llc generated machine assembly code for NASM

Hello,

I am new here. This is my first post.
I spent about three days on trying out LLVM by developing a front-end which is able to generate LLVM IR for a subset of C language. I have not applied any optimization pass yet. On linux, it can go all the way through with the system native assemlber and linker to generate executables. And it runs. I ran into problems on Windows since the generated assembly code is not able to be assembled by NASM.

Here is an example C code:

int gv;
int foo(int p)
{
int lv;
gv = p;
if (p > 5) {
lv = 0;
while (gv>0) {
lv = lv + gv;
gv = gv - 1;
}
}
else {
lv = 1;
while (gv>0) {
lv = lv * gv;
gv = gv - 1;
}
}
return lv;
}

Here is the LLVM IR I generated:

; ModuleID = ‘my cool jit’
@gv = weak global i32 0 ; <i32*> [#uses=9]
define i32 @foo(i32 %p) {
entry:
%lv = alloca i32 ; <i32*> [#uses=8]
%p1 = alloca i32 ; <i32*> [#uses=3]
store i32 %p, i32* %p1
store i32 0, i32* %lv
%p2 = load i32* %p1 ; [#uses=1]
store i32 %p2, i32* @gv
%p3 = load i32* %p1 ; [#uses=1]
%0 = icmp ugt i32 %p3, 5 ; [#uses=1]
%1 = zext i1 %0 to i32 ; [#uses=1]
%2 = icmp ne i32 %1, 0 ; [#uses=1]
br i1 %2, label %then, label %else
then: ; preds = %entry
store i32 0, i32* %lv
br label %while
while: ; preds = %whilebody, %then
%gv = load i32* @gv ; [#uses=1]
%3 = icmp ugt i32 %gv, 0 ; [#uses=1]
%4 = zext i1 %3 to i32 ; [#uses=1]
%5 = icmp ne i32 %4, 0 ; [#uses=1]
br i1 %5, label %whilebody, label %whilecont
whilebody: ; preds = %while
%lv4 = load i32* %lv ; [#uses=1]
%gv5 = load i32* @gv ; [#uses=1]
%6 = add i32 %lv4, %gv5 ; [#uses=1]
store i32 %6, i32* %lv
%gv6 = load i32* @gv ; [#uses=1]
%7 = sub i32 %gv6, 1 ; [#uses=1]
store i32 %7, i32* @gv
br label %while
whilecont: ; preds = %while
br label %ifcont
else: ; preds = %entry
store i32 1, i32* %lv
br label %while7
while7: ; preds = %whilebody9, %else
%gv8 = load i32* @gv ; [#uses=1]
%8 = icmp ugt i32 %gv8, 0 ; [#uses=1]
%9 = zext i1 %8 to i32 ; [#uses=1]
%10 = icmp ne i32 %9, 0 ; [#uses=1]
br i1 %10, label %whilebody9, label %whilecont13
whilebody9: ; preds = %while7
%lv10 = load i32* %lv ; [#uses=1]
%gv11 = load i32* @gv ; [#uses=1]
%11 = mul i32 %lv10, %gv11 ; [#uses=1]
store i32 %11, i32* %lv
%gv12 = load i32* @gv ; [#uses=1]
%12 = sub i32 %gv12, 1 ; [#uses=1]
store i32 %12, i32* @gv
br label %while7
whilecont13: ; preds = %while7
br label %ifcont
ifcont: ; preds = %whilecont13, %whilecont
%lv14 = load i32* %lv ; [#uses=1]
ret i32 %lv14
}

And here is the assembly code I generated with “llc -march=x86 -x86-asm-sytax=intel filename”.
.686
.MMX
.XMM
.model flat
EXTERN _abort:near

.text
public _foo
ALIGN 16
_foo proc near
sub ESP, 8
$label1:
mov EAX, DWORD PTR [ESP + 12]
mov DWORD PTR [ESP], EAX
mov DWORD PTR [ESP + 4], 0
mov EAX, DWORD PTR [ESP]
mov DWORD PTR [_gv], EAX
cmp DWORD PTR [ESP], 6
jb $BB1_4
$BB1_1: ; %then
mov DWORD PTR [ESP + 4], 0
ALIGN 16
$BB1_2: ; %while
; Loop Depth 1
; Loop Header
; Inner Loop
cmp DWORD PTR [_gv], 0
je $BB1_7
$BB1_3: ; %whilebody
; Loop Depth 1
; Loop Header is BB1_2
; Inner Loop
mov EAX, DWORD PTR [_gv]
add DWORD PTR [ESP + 4], EAX
dec DWORD PTR [_gv]
jmp $BB1_2
$BB1_4: ; %else
mov DWORD PTR [ESP + 4], 1
jmp $BB1_6
ALIGN 16
$BB1_5: ; %whilebody9
; Loop Depth 1
; Loop Header is BB1_6
; Inner Loop
mov EAX, DWORD PTR [_gv]
imul EAX, DWORD PTR [ESP + 4]
mov DWORD PTR [ESP + 4], EAX
dec DWORD PTR [_gv]
$BB1_6: ; %while7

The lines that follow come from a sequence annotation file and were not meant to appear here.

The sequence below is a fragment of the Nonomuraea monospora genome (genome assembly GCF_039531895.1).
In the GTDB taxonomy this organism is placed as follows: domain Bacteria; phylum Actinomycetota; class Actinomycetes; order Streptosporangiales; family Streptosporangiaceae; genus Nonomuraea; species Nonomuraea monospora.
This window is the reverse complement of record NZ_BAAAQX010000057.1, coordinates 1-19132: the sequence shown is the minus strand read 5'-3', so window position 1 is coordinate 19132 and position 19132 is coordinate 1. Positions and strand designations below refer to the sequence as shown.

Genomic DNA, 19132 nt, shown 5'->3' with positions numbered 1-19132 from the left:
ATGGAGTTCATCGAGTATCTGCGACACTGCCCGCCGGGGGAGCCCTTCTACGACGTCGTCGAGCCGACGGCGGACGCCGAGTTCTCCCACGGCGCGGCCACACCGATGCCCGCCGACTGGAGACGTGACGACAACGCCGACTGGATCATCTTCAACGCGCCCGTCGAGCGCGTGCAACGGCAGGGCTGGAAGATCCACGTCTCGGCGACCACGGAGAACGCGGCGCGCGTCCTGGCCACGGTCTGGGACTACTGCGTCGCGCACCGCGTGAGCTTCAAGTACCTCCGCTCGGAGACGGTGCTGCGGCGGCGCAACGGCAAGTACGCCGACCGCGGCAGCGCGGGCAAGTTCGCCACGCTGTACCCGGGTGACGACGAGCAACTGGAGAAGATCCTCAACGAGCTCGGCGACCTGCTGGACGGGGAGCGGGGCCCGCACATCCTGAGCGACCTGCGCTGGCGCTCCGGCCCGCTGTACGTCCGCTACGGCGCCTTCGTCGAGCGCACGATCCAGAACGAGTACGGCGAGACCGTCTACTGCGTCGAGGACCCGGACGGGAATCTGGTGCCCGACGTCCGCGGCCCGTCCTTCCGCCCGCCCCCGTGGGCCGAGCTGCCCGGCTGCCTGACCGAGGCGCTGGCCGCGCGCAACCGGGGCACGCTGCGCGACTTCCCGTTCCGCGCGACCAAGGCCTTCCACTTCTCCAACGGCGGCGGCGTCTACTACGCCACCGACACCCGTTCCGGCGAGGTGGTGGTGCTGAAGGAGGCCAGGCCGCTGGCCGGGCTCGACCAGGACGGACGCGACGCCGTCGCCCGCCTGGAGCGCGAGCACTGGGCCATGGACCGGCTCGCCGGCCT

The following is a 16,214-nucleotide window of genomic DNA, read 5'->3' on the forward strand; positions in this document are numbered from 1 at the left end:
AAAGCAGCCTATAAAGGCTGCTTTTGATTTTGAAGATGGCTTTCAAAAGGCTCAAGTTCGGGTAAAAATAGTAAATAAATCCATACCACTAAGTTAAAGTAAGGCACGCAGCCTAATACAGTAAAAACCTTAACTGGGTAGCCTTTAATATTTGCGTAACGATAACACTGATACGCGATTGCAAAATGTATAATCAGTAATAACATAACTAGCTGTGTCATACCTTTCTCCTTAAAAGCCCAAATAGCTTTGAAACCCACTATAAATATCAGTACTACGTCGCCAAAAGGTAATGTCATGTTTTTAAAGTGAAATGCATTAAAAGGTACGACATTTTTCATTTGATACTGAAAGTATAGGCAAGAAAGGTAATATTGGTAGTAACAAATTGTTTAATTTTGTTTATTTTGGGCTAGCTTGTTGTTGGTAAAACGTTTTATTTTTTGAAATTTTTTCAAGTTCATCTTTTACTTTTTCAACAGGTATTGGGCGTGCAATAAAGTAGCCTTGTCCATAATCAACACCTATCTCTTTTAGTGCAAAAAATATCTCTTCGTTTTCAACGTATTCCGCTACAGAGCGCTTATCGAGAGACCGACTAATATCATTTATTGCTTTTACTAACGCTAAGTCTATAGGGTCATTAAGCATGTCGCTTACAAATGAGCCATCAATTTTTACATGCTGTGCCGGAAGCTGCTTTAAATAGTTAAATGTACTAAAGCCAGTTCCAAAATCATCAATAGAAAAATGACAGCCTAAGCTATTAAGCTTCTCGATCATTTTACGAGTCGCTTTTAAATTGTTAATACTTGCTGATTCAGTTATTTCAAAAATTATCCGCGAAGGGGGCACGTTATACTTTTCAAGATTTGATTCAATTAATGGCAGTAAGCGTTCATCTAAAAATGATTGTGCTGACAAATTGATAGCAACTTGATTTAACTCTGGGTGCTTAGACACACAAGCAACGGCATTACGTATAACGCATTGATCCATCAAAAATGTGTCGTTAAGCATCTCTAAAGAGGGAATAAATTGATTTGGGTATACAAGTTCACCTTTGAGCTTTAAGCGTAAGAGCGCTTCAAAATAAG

; Loop Depth 1
; Loop Header
; Inner Loop
cmp DWORD PTR [_gv], 0
jne $BB1_5
$BB1_7: ; %ifcont
mov EAX, DWORD PTR [ESP + 4]
add ESP, 8
ret
_foo endp
_gv? SEGEMNT PARA common ‘COMMON’
_gv: ; gv
db 4 dup(0)
_gv? ends
end

The above assembly code cannot be assembled by NASM. I got the following error message:

cg1.s:1: error: attempt to define a local label before any non-local labels
cg1.s:2: error: attempt to define a local label before any non-local labels
cg1.s:3: error: attempt to define a local label before any non-local labels
cg1.s:4: error: attempt to define a local label before any non-local labels
cg1.s:4: error: parser: instruction expected
cg1.s:6: error: binary format does not support any special symbol types
cg1.s:9: error: attempt to define a local label before any non-local labels
cg1.s:10: error: parser: instruction expected
cg1.s:12: error: parser: instruction expected
cg1.s:15: error: comma, colon or end of line expected
cg1.s:16: error: comma, colon or end of line expected
cg1.s:17: error: comma, colon or end of line expected
cg1.s:18: error: comma, colon or end of line expected
cg1.s:19: error: comma, colon or end of line expected
cg1.s:20: error: comma, colon or end of line expected
cg1.s:23: error: comma, colon or end of line expected
cg1.s:29: error: comma, colon or end of line expected
cg1.s:35: error: comma, colon or end of line expected
cg1.s:36: error: comma, colon or end of line expected
cg1.s:37: error: comma, colon or end of line expected
cg1.s:40: error: comma, colon or end of line expected
cg1.s:47: error: comma, colon or end of line expected
cg1.s:48: error: comma, colon or end of line expected
cg1.s:49: error: comma, colon or end of line expected
cg1.s:50: error: comma, colon or end of line expected
cg1.s:55: error: comma, colon or end of line expected
cg1.s:58: error: comma, colon or end of line expected
cg1.s:61: error: symbol _foo' redefined cg1.s:61: error: parser: instruction expected cg1.s:62: error: parser: instruction expected cg1.s:64: error: comma expected after operand 1 cg1.s:65: error: symbol _gv?’ redefined
cg1.s:65: error: parser: instruction expected

I am not sure whether there is any command line option that is required for generating NASM assembly code. Looked into the document and command line help. But I cannot find anything that helps. I would appreciate it if anyone could provide some hint.

BTW: The getting started document with Visual Studio looks very out-of-dated.

Thanks,

Bengu

Hello

system native assemlber and linker to generate executables. And it runs. I